The smell of fresh coffee beans envelopes the Starbuck’s adjacent to the Howard University Bookstore as customers stalk around the room, anxious to get their order and begin their morning. Sitting in a dim corner with chilling calm amid the madness are Courtney and her twin sister, Taylor, both juniors at Howard.
It has been a year since Alexis Simpson, their high school friend, was charged in the death of an 18-year-old student at Bowie State University. The twins and others close to Simpson are still trying to cope with the ordeal. What exactly happened that night? This was certainly not the Alexis they knew and loved.
Simpson was charged with first-degree murder after allegedly stabbing her roommate, Dominique Frazier, in her throat on Thursday, Sept. 15, 2011. Within hours of the fatal stabbing, social networks such as Twitter and Facebook were buzzing with news about the incident. It wasn’t long before Howard students, too, knew what had happened at Bowie State in suburban Maryland.
“I heard about it on Twitter, and I was at work,” said Courtney, who was shocked to hear the name of the suspect. “They were like, it was Alexis….”
Students in the Washington area have had mixed emotions. Some were mad, and others, simply confused. However, for Courtney and Taylor Evans, the situation hit close to home, and they have been in disbelief.
“When you know somebody that you went to high school with, and that’s in your circle, you just can’t believe it,” Courtney explained. “She isn’t that type of person.”
“She was always so fun and free, like any of us — a normal girl,” she said. “I can’t imagine what happened to make her stray from that.”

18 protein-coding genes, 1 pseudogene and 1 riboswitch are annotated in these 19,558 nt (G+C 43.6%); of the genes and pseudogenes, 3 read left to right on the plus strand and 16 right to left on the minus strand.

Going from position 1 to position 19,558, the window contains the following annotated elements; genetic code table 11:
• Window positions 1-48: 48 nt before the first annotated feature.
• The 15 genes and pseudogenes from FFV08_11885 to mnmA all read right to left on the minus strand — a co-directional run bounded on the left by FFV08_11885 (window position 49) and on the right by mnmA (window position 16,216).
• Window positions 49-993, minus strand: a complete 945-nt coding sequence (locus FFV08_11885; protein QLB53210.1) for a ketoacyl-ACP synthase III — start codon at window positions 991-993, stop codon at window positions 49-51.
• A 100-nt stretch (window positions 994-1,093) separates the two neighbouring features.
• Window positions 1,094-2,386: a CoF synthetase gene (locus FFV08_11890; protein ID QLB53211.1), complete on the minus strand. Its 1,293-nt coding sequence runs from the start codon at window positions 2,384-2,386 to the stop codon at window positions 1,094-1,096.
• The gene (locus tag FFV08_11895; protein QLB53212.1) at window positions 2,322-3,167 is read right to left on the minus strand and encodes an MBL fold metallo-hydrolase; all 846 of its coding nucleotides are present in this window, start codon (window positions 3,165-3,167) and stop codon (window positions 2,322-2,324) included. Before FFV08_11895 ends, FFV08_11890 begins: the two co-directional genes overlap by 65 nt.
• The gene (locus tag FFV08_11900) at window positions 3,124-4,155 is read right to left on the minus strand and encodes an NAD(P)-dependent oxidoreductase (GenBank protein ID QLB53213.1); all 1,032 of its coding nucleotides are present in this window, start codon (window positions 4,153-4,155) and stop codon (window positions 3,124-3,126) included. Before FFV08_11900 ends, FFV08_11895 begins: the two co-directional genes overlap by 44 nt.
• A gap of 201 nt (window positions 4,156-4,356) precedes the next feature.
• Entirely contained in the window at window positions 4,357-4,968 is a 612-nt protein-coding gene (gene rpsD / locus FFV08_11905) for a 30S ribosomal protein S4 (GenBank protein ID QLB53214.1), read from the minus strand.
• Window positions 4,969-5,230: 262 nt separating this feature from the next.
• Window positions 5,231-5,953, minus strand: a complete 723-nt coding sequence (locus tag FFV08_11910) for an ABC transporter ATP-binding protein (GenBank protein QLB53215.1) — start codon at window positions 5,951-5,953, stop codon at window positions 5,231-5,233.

A year later, many are still baffled. What truly went on in that dorm room? Was it an act of self-defense or pure anger gone wrong? As those close to Simpson await her trial on Nov. 14, they try to make sense of it all.
“When you resort to violence,” Courtney said, “there’s no coming back from that. It’s done.”
Many of Simpson’s supporters want people to remember that she is human and not see a murdering monster as she has been portrayed. They want everyone to know the Alexis Simpson they remember. Alexis the teenager. Alexis the student. Alexis the young woman who is not without faults, but whose life still shines brightly.
Supporters have set up a Facebook page titled “Praying for Alexis Simpson,” which is scattered with small mementos and words of inspiration. “No matter what she did, everyone needs prayer,” a user wrote on Jan. 3. Later, on April 19, a friend typed with excitement: “Alexis was released on $250,000 bond!!! this week.”
Simpson’s friends are relieved to know that for the time being she is in the comfort of her home in District Heights, Md., where she is reportedly confined without visitors as a condition of her release.
“I still feel uneasy about the whole situation, because the status of her case is still pending,” Taylor said. Hearing that Simpson is optimistic and that she might avoid a life sentence if her legal team is successful with a self-defense strategy gives Taylor hope. “I do feel better about knowing that.”
“From what I was told, she is trying to remain positive and keep her faith in God strong.”